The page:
Here’s the new clutch all installed just before the transmission goes back in. The old clutch fork was just about worn through from lack of grease, and the axles were all loose and wobbly. I replaced those too, and now, with a quieter transmission, I can hear the noisy wheel bearings. Heh heh…

clutch cover

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The other big project this last week or so was getting shiitake logs inoculated. I went out into a little corner of woods by my barn and cleared out a bunch of small diameter alder, and cut it into 42″ lengths. Shannon and the girls stacked it up neatly and I ordered the sawdust spawn from Northwest Mycological Consultants in Corvallis, OR. It came about a week ago, and after I helped my neighbor Levi with his logs, I spent a day with Alice working on my logs and we got through one bag of spawn and about three dozen logs. Yesterday, Levi came over and we knocked out the rest of the spawn in a couple of hours. I still have some logs left over, so I will probably order another bag of spawn, maybe maitake, or one of the many oyster mushroom strains that are available.

It feels good to have gotten those things done, and just in time, since my work season is about to start in earnest. The first Elderhostel kayak tour of the season started Sunday night.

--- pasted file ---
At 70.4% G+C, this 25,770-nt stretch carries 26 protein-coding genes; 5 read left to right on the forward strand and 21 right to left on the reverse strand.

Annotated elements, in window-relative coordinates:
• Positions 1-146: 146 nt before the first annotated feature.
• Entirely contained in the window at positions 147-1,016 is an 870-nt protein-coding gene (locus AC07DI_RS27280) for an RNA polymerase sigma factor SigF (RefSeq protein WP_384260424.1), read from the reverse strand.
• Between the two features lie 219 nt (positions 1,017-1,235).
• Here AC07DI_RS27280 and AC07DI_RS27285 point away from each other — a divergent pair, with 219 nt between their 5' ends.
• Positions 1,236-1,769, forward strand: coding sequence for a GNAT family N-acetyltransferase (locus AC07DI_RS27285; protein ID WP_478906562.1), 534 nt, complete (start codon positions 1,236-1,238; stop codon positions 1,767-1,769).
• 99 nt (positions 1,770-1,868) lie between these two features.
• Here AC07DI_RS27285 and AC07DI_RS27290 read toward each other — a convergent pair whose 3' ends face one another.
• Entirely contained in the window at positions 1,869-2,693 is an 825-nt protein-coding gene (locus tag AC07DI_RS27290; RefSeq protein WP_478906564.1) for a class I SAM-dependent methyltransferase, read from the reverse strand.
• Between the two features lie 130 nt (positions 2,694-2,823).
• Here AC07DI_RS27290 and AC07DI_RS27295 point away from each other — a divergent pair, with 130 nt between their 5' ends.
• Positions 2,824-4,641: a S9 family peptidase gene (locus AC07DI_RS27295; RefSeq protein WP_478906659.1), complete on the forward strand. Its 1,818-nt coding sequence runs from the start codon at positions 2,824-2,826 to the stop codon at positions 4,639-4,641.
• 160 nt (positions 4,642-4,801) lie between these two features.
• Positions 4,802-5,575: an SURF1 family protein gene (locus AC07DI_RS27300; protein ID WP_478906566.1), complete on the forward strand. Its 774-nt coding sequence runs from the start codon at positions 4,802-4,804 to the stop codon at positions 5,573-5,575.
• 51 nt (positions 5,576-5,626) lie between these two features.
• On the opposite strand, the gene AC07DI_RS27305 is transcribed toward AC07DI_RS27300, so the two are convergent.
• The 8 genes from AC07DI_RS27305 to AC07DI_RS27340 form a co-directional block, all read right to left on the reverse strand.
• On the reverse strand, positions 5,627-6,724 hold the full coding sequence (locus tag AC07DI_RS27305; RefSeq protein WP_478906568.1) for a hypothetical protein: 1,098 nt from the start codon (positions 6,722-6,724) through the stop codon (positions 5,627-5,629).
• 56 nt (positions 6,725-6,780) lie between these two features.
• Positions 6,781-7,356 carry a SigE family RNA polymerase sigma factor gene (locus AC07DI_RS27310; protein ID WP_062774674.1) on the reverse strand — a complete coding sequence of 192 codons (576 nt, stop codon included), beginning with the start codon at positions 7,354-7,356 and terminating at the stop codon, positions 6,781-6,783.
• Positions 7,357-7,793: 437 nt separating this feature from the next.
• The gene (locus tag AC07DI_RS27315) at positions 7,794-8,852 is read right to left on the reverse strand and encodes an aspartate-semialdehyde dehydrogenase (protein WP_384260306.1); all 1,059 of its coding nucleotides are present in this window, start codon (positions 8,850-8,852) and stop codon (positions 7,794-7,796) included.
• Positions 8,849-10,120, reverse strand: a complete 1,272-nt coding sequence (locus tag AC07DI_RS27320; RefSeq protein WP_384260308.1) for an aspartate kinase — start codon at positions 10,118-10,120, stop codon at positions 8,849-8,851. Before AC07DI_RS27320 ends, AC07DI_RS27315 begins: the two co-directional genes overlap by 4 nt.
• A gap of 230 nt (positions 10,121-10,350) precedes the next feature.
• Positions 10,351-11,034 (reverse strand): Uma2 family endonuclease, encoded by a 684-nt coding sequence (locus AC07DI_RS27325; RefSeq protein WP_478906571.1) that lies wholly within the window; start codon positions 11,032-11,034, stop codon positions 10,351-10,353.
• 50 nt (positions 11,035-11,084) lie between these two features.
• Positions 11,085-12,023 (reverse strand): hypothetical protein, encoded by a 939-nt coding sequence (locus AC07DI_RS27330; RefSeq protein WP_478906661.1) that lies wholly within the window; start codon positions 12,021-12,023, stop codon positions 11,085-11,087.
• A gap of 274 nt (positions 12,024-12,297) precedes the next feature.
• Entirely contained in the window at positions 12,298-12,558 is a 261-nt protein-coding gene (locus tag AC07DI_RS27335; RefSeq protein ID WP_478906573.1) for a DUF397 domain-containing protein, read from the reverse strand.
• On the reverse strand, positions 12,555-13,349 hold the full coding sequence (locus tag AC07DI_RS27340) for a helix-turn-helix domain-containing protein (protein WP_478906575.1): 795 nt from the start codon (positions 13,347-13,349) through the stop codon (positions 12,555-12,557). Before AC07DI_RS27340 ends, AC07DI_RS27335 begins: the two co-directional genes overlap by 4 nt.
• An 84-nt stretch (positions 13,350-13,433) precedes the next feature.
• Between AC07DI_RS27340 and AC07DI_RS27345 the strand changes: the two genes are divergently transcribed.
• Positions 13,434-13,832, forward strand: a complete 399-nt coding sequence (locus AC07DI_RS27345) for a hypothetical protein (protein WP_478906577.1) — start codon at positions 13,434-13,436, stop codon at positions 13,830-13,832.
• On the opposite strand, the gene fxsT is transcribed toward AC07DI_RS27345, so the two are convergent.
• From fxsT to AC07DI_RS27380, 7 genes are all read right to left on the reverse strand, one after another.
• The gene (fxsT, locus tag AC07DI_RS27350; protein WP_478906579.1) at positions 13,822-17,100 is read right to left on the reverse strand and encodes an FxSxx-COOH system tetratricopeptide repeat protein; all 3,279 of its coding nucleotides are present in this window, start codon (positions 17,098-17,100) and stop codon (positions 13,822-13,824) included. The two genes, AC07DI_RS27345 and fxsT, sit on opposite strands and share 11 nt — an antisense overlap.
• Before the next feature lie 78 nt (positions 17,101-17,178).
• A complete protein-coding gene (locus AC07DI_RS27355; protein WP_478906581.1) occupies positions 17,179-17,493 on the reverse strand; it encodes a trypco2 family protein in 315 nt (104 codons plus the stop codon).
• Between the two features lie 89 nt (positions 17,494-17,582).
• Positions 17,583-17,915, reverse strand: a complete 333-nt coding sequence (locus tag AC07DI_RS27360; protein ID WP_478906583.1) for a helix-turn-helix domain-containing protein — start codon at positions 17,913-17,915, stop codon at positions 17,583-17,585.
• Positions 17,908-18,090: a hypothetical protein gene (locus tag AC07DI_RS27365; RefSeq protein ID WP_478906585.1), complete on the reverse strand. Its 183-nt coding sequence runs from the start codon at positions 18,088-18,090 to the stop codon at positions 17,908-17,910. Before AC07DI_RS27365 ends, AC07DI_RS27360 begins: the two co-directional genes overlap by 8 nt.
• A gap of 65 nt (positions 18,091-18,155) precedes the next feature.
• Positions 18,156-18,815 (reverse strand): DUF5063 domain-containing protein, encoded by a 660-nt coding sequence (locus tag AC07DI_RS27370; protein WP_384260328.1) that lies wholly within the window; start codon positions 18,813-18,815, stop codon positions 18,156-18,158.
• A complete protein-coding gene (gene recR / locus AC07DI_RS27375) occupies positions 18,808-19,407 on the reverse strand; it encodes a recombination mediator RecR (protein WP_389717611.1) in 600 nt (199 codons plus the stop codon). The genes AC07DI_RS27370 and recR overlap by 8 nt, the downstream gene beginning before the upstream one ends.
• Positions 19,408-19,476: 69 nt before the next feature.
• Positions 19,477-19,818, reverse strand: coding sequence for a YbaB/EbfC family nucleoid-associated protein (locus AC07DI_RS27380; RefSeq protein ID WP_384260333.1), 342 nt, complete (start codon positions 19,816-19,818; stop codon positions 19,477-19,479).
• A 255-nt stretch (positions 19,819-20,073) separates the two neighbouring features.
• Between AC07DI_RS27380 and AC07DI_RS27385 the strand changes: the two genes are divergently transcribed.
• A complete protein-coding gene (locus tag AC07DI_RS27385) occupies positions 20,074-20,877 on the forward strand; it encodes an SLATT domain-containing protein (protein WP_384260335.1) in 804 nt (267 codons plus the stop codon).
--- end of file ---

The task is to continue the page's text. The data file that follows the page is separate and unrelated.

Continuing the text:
alder logs

I searched all over the place for another engine for my diesel VW, but I found nothing that I could use. I will eventually rebuild this one, but in the short term, I need something to drive besides the big truck. So back to car shopping for me. I decided that I wanted a wagon, and after the snowy cold winter we had here, and all the trips I made to Astoria over snow covered K-M Mountain, I decided to get an all wheel drive wagon. I considered Toyota All-Tracs, but they aren’t easy to find, and neither are parts for them. Subaru, on the other hand, has been making 4WD and AWD cars for a long time and Subaru wagons are pretty easy to come by. Plus, out of the seventy-odd cars I’ve owned in my life (truly! I counted them!), I’ve never yet owned a Subaru, so it was time.

My meager budget, though, narrowed the field considerably. I found a few beater Subarus on Seattle Craigslist for $1000 or under, but only one person would return my emails, so I caught a ride up north with my brother and bought this beauty for $860.

my new car

It has 255 thousand miles on it, which is a lot, but not necessarily fatal for a Toyota or a Subaru. This one had commuted from Roslyn to Seattle 4 days a week for years, so the mileage was mostly highway. The interior and body are pretty straight, the engine runs great, but the transmission has a strange noise in second gear. Which is how I managed to buy it for only $860.